Saturday, March 16, 2013

Salt Preserving Meat for the Long Term

(The entire Salt Preserving Test from beginning to end lasting over 4½ months)


I've always been interested in how the Pioneers lived and survived depending only on themselves. No grocery stores along the way to buy food and no refrigeration. Truly self-reliant, survivalist type people. I’ve read many times that they would salt cure and preserve the meat they needed and always wondered just how that was done?

Today, I am going to Brine (salt) Preserve some red meat to test a proven recipe and see for myself how the process is done and what the meat tastes like months after preserving with the Brining method. This method I’ve been researching for years, searching the web, reading books and even contacting Morton Salt for instructions but always left me with doubt that is was truly safe. No one seemed to want to commit to a recipe.

The Survivalist and remote homestead lifestyle at times does not include the luxury or convenience of refrigeration. To keep up strength and health meat is important in your diet. The problem with meat is preserving the harvested meat from your hunting or live stock butchering so you can eat it for many months until your next harvest.

Here are several known ways to preserve red meat. They are, Pressure Canning, Brining and Dry Salt preserving. There’s also Cold Smoking and Hot Smoking methods which I will review those another time.

Pressure Canning:
Is the most popular, easiest, safest and provides great natural tasting meat. There is an investment up front for the canning equipment and jars but the food quality makes it well worth the price. Once the equipment and jars have been purchased, you will only need to purchase just the lids for future canning. Today there are reusable lids that may save on that cost.

Brining:
Red meat preserved with the brining method is reported to last several years, although I know of no one who actually brined meat that long. Dan and Sheila at www.survivingsurvivalism.com have successfully brined game meat for three months and detailed how they did it in their book noted below. The process is easy and very quick to do. However, Brining or Canning Salt must be stocked in sufficient quantity for this method and salt may be hard to come by during SHTF events. The down side to brining is the meat will be very salty and is limited in its use. Normally the brine stored meat is best used in soups and stews. Taking a steak out of the brine and grilling it up is not a very good option.

Dry Salt Curing:
Similar to Brining the difference is the meat is packed in dry salt. My opinion is brining is better than the dry salting method because the liquid brine gets into all crevices of the meat where dry salting has to be rubbed and packed into every crevice of the meat. Sometimes this is difficult to do and spoilage of the meat can result. Although, this method has been successfully practice for hundreds of years.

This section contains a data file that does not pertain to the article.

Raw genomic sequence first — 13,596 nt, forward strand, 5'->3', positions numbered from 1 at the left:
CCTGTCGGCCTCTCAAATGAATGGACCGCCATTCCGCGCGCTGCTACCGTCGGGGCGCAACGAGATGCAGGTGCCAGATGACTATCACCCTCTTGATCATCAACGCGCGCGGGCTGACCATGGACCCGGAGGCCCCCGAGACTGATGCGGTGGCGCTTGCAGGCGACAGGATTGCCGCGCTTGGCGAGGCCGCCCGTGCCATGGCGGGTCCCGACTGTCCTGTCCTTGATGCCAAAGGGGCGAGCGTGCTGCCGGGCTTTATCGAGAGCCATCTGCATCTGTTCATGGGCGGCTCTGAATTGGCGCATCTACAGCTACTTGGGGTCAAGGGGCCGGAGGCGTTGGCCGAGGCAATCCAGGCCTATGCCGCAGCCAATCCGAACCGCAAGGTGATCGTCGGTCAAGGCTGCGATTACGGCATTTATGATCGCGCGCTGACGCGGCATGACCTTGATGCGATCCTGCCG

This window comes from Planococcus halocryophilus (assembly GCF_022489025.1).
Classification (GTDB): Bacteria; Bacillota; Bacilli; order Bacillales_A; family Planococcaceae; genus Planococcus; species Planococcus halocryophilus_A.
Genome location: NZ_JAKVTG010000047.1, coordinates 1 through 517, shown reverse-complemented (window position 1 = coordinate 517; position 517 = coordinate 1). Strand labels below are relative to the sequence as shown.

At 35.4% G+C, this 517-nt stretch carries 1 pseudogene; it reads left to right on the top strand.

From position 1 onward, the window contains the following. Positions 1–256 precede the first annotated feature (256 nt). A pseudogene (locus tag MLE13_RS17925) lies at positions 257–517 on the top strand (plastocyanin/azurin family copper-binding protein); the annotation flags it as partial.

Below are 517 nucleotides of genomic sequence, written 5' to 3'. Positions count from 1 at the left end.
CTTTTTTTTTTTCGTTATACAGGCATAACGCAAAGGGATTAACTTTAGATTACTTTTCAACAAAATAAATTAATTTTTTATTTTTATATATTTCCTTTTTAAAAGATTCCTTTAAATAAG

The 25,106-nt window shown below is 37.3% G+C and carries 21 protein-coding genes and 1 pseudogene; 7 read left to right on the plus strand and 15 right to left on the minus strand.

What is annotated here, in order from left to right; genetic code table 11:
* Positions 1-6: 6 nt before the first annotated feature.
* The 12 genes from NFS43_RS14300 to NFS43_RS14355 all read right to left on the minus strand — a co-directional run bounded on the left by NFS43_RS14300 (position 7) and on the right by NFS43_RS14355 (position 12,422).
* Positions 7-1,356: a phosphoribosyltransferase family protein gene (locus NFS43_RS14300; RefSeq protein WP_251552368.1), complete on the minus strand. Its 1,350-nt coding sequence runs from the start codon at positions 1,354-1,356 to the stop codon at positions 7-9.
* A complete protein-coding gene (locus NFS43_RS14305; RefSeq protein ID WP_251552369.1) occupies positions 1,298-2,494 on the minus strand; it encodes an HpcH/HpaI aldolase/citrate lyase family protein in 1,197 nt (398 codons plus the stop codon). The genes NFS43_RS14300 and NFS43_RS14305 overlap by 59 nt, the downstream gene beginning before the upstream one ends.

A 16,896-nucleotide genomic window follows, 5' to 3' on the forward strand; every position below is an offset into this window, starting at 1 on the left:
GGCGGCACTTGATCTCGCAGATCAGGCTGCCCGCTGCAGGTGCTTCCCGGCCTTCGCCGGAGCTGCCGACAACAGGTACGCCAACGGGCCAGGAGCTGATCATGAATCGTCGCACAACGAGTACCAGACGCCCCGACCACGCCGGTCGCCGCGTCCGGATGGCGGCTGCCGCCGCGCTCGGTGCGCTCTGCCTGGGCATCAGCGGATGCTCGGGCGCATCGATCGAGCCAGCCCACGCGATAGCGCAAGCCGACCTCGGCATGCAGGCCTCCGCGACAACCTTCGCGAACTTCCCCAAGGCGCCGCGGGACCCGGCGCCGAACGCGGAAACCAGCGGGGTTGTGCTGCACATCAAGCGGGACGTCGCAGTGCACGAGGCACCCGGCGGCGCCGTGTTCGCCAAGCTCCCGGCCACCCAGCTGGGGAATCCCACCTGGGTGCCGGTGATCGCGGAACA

Why use Salt?
Salt contains sodium chloride which is the main ingredient in preserving food when used in large quantities. Salt, sodium chloride, helps to restrict the growth of microorganisms in food through the process of osmosis. A concentration of about 20% salt is required to kill bacteria. If food is well salted, it prevents the growth of harmful microbes and thus can be preserved for a long time. Use only a non-iodized salt for brining or dry salting such as canning and pickling salt.


The Brine Recipe to Make 1 Gallon of 20% Brine:
A safe brine solution is 20% by weight salt to water solution.
2 2/3 cups of Canning Salt (2.66 cups of salt per gallon of water)
1 Gallon of Water
Need more brine? Just multiply the recipe by the gallons you need.

Directions:
Boil the gallon of water.
Add and completely dissolve the salt in the boiling water.
Option:
You can add sugar and other spices to the Brine at this time to enhance the meats flavor, I did not for this batch. I want to see just what the meat tastes like just brined.
Remove from heat and cool to room temperature before adding meat.

For this Brine I will not use anything but salt and water. I want to see and actual taste the meat using only the basic Brine preserving method.

(This Brine recipe courtesy of Dan and Sheila at www.survivingsurvivalism.com from their book “Surviving Survivalism…or…How to Avoid the Survival Culture Shock”. A great Survival reference book for only $4.95 by people who live the Survival Life. Visit their website above to purchase a copy)